Last week, I went to the Study Abroad Fair – I was expecting it to be pretty bland: a row of stalls manned by officials from different universities, telling me why I should apply, and what exactly I needed to do to be among the next  wave of students off abroad. There were a few course-specific stalls, sure, with staff directing students to a “really useful online search tool” for opportunities, but the back of the hall contained a cluster of student-manned stalls, where I was pleasantly surprised to be greeted by students speaking so enthusiastically and honestly about their experiences, and how they were immensely proud of the challenges they overcome, on their adventures abroad.

Of them, America’s had to the biggest, although Europe’s stand could barely fit all of their leaflets on their table.  Canada, Hong Kong and South Korea’s distinguished SNU had their own tables, and so did the far away Australia and New Zealand. All of these opportunities offered a selection of 2nd year semesters abroad and summer schools – you could even choose to do a combination! With so many countries represented, it was reassuring to know that all of these international universities teach their exchange students fully in English. Yet, this isn’t just an option for 1st year students; current second years, there is still the chance to apply for an international summer school between 2nd and 3rd year!

Of course, one of Liverpool’s biggest and most exciting opportunities is the Year in China, which of course, took up a large proportion of the fair, all on its own. Although it is not essentially a course-specific option (unless you study some specific courses, then you could take your Year 2 at XJTLU), one of the student representatives mentioned the opening to take some classes directly related to what you are currently studying here, in Liverpool. Also, don’t be intimidated by the thought of having to study Mandarin, at least not intensively! It was a recurring assurance that there is a choice as to how much time you want to spend studying the language, and that after a certain point, it becomes optional.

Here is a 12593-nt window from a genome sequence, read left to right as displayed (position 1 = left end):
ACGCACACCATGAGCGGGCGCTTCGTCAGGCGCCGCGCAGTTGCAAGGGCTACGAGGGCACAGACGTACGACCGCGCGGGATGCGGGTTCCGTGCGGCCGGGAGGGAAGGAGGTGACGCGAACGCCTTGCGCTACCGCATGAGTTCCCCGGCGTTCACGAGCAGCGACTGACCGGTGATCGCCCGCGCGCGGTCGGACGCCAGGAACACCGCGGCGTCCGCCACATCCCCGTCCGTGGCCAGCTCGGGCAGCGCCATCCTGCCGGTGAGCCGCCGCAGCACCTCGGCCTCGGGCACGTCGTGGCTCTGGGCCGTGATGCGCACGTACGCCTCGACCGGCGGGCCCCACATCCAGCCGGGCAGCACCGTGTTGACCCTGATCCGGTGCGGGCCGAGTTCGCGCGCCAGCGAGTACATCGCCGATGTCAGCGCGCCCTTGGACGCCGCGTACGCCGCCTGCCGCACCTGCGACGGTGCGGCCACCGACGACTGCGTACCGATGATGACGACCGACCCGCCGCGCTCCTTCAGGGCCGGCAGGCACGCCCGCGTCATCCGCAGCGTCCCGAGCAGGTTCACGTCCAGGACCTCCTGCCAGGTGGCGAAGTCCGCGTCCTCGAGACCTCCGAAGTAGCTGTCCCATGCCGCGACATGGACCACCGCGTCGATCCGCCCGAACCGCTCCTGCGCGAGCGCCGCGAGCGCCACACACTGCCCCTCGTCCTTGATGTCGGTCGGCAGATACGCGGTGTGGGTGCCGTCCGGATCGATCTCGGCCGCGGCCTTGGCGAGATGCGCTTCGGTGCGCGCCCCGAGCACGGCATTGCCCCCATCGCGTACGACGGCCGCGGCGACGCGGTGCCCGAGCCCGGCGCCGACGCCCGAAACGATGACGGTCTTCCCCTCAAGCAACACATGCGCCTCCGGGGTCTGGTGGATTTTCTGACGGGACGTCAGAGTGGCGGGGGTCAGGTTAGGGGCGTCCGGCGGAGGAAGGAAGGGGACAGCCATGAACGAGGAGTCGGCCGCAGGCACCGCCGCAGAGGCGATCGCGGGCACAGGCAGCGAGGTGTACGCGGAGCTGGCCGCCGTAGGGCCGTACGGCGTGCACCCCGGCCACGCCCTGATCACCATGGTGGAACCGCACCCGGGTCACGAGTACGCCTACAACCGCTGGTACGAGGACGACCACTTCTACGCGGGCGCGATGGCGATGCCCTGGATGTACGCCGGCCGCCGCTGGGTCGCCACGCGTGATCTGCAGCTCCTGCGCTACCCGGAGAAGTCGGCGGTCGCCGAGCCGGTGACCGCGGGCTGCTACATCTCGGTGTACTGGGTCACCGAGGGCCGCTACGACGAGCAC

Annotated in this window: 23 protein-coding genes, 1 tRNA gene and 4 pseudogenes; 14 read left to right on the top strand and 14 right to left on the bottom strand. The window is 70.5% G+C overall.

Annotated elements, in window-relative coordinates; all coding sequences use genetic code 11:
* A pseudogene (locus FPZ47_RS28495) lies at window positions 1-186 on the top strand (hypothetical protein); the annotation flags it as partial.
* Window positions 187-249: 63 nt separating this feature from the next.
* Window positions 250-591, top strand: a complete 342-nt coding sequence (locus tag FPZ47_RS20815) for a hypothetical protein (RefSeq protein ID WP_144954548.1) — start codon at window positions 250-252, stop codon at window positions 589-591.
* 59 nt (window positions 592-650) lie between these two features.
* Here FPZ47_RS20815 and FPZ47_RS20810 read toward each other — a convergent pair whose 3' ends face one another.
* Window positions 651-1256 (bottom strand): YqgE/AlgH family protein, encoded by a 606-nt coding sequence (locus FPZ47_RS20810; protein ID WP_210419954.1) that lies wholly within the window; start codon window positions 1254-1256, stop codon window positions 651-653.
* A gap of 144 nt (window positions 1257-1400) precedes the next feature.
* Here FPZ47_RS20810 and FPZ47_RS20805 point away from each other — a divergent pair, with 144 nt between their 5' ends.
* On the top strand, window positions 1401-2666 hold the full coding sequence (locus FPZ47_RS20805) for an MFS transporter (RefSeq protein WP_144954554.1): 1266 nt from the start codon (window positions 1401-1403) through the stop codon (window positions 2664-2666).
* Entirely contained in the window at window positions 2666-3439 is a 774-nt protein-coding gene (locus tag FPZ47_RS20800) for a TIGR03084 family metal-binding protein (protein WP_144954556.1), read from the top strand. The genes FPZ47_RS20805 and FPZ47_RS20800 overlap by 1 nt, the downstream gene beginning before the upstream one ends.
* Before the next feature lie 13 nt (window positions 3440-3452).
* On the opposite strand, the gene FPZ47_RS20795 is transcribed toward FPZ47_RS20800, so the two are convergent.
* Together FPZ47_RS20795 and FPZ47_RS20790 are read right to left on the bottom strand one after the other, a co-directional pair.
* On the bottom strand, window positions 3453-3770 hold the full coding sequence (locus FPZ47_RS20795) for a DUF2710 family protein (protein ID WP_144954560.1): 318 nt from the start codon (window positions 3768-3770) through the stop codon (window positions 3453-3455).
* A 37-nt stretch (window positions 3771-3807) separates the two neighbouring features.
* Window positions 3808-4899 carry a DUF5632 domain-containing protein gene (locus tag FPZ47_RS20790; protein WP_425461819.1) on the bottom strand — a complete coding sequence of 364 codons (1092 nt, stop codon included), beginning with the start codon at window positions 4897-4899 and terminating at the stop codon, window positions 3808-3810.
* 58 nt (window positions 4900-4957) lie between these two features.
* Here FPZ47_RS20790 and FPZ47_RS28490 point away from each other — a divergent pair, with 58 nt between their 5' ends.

The experiences that these ambassadors talked of were not limited to the predictable change in studying environments, schedules and testing methods, but boasted much richer encounters; the initial challenge but simultaneous excitement when meeting new people, seeing new sights and developing far more confidence, returning to the UK as more worldly individuals. 

Costs will vary, obviously, but it is useful to know that you can apply for a travel grant through Student Finance England that should cushion the financial blow. Also, make sure to find out if you can apply for other scholarships and bursaries online.  Check it out! Think about how good your CV might look with a summer school, semester abroad or Year in China in it. 

Make sure you don’t forget about this – put it in your calendars!  Study Abroad 101 sessions happen every Wednesday in Seminar Room 1, 2pm-3:30pm, in the Life Sciences building. Go and have an adventure!

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